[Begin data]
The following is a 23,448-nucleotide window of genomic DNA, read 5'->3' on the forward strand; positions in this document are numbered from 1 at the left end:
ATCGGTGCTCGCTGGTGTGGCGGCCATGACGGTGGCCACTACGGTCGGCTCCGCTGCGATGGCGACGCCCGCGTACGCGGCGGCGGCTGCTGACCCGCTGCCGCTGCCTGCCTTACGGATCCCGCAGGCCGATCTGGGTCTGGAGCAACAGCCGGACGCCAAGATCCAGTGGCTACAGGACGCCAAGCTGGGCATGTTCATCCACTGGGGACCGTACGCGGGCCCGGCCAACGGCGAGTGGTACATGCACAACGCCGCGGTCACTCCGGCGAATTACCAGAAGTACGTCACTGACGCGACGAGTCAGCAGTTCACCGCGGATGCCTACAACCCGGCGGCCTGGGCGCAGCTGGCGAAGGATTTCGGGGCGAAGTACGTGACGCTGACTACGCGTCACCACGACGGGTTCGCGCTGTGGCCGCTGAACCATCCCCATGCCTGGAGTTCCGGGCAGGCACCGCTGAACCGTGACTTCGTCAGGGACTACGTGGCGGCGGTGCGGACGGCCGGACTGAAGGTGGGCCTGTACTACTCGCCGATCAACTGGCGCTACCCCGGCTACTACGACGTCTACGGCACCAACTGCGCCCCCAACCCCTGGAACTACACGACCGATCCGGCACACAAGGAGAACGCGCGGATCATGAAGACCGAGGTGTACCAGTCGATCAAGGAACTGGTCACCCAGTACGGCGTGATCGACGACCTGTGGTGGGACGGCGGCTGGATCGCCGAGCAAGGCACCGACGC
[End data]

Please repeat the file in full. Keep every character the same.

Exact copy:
The following is a 23,448-nucleotide window of genomic DNA, read 5'->3' on the forward strand; positions in this document are numbered from 1 at the left end:
ATCGGTGCTCGCTGGTGTGGCGGCCATGACGGTGGCCACTACGGTCGGCTCCGCTGCGATGGCGACGCCCGCGTACGCGGCGGCGGCTGCTGACCCGCTGCCGCTGCCTGCCTTACGGATCCCGCAGGCCGATCTGGGTCTGGAGCAACAGCCGGACGCCAAGATCCAGTGGCTACAGGACGCCAAGCTGGGCATGTTCATCCACTGGGGACCGTACGCGGGCCCGGCCAACGGCGAGTGGTACATGCACAACGCCGCGGTCACTCCGGCGAATTACCAGAAGTACGTCACTGACGCGACGAGTCAGCAGTTCACCGCGGATGCCTACAACCCGGCGGCCTGGGCGCAGCTGGCGAAGGATTTCGGGGCGAAGTACGTGACGCTGACTACGCGTCACCACGACGGGTTCGCGCTGTGGCCGCTGAACCATCCCCATGCCTGGAGTTCCGGGCAGGCACCGCTGAACCGTGACTTCGTCAGGGACTACGTGGCGGCGGTGCGGACGGCCGGACTGAAGGTGGGCCTGTACTACTCGCCGATCAACTGGCGCTACCCCGGCTACTACGACGTCTACGGCACCAACTGCGCCCCCAACCCCTGGAACTACACGACCGATCCGGCACACAAGGAGAACGCGCGGATCATGAAGACCGAGGTGTACCAGTCGATCAAGGAACTGGTCACCCAGTACGGCGTGATCGACGACCTGTGGTGGGACGGCGGCTGGATCGCCGAGCAAGGCACCGACGC